The book has arrived! Selling Your Film Without Selling Your Soul can be downloaded for FREE or a purchased, depending on your preference. Check out sellingyourfilm.com/store
I wanted to share why we wrote this book and how it came to be and why I think that is applicable for filmmakers. Below is a section of a letter I wrote in our new collaboratively authored book Selling Your Film Without Selling Your Soul (co-authored with Jon Reiss and Sheri Candler).
“We want for you what you want for yourselves, to have a sustainable filmmaking career, to find your audiences and connect with them, and to thrive creatively, professionally and financially…As the industry and business of film distribution and revenue streams changes in the face of new digital technology’s impact on distribution and changes in audience and consumer access and habits, we collectively encourage you to look at the source of success and then be liberated and empowered to discover that you don’t always need a line of gatekeepers or multiple middlemen to make your dreams come true. And even though there may be cases where to some extent the gatekeepers and middlemen make sense, it’s almost never a useful paradigm on its own anymore.
The more filmmakers try to release films in a more hybrid or even fully DIY fashion, the less of a stigma some may feel about it and the more useful and appealing DIY will be, even as an at- tractive and comforting strategy to future investors and producers, as opposed to the present frequent thinking that privileges the all rights sale even with deleterious terms. DIY or hybrid distribution need not seem like a last resort. It need not seem less sexy. It need not seem less successful. It need not seem like a negative or blemish in any way. What filmmakers need is to access audiences and revenues from all sources, both for one’s present work and one’s future filmmaking…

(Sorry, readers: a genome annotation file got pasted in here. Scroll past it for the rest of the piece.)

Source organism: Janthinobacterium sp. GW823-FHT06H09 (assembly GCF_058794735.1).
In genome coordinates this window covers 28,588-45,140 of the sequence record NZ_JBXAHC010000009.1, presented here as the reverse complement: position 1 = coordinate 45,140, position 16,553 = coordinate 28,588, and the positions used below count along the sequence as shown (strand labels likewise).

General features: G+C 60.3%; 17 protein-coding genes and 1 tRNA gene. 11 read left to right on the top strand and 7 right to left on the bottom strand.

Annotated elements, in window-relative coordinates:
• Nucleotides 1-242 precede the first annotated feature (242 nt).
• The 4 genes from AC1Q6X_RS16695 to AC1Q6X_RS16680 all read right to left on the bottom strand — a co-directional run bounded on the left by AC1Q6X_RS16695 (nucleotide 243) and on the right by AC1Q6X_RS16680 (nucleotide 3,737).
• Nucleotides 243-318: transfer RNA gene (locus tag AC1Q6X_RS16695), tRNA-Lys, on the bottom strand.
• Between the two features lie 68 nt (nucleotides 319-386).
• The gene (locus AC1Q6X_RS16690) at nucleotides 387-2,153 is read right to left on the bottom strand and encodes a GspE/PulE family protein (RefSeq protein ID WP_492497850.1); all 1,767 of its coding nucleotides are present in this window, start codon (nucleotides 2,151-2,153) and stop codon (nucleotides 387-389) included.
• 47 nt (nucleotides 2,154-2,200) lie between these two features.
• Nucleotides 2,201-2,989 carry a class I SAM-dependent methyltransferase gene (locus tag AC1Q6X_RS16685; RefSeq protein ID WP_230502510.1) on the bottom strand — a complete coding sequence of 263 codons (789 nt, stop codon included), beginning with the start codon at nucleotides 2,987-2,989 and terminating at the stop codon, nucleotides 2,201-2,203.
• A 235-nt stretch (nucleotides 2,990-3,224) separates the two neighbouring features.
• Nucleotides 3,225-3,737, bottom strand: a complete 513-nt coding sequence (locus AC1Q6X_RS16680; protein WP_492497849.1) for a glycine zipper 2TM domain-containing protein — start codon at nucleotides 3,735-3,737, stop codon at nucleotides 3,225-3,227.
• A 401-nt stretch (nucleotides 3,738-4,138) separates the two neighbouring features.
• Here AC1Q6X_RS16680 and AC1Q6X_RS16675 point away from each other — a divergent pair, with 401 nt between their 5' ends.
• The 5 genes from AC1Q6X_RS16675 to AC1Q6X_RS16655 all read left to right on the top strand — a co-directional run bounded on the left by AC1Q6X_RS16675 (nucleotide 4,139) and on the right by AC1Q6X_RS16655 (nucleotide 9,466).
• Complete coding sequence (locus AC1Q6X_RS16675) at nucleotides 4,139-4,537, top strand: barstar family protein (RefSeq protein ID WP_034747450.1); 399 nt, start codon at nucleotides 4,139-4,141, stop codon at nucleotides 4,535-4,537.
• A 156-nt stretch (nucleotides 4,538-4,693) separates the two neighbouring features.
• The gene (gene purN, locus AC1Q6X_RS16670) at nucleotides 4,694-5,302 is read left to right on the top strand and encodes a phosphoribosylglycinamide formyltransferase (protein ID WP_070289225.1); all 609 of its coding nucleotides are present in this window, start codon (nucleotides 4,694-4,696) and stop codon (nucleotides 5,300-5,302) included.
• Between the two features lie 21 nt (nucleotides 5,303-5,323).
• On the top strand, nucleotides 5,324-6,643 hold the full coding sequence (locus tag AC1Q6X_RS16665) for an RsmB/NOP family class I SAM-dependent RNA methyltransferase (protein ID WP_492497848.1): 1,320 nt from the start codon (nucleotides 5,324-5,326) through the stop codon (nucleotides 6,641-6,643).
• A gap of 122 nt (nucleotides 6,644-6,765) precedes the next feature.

The point and purpose of Selling Your Film Without Selling Your Soul is to highlight the questions filmmakers can ask, such as: “What is my audience?” “Where is it?” “Is a distributor more capable of reaching it or less so?” “Is there something an all rights distributor can do for my film that I cannot do myself?” and “If so, are the terms worth the difference?” The answers will vary but we believe asking the question(s) is key in every instance. This case study book highlights many of the methods and techniques and practices film- makers can follow now and in the future to distribute one’s work in the most filmmaker-friendly and sustainable way possible. There are lessons about what and who worked well and others not-so-much. The more filmmakers practice this the more powerful and useful and rewarding the filmmaker practice of this will be.”
And I want to note how we financed this book and how I think that is relevant to filmmakers.
Over a year ago I decided I wanted to create a case study book and I invited Jon Reiss and Sheri Candler to participate and I am so glad they did, it’s been awesome working with them. The traditional model of book publishing is to find a book agent and get a deal with a publisher. There’s usually a lot of rejection and if or when you get a deal, the publisher normally gets the better end of it, especially if you don’t have a name as an author. And often one is frustrated that a publisher has not done this or that and usually the author does a better job marketing the work anyway.
It’s the author’s name and creativity that is selling the book, not the publishing house. The fact of how many publishing houses passed on Harry Potter is a great lesson about how the fat cat corporate gatekeepers don’t always know what time it is.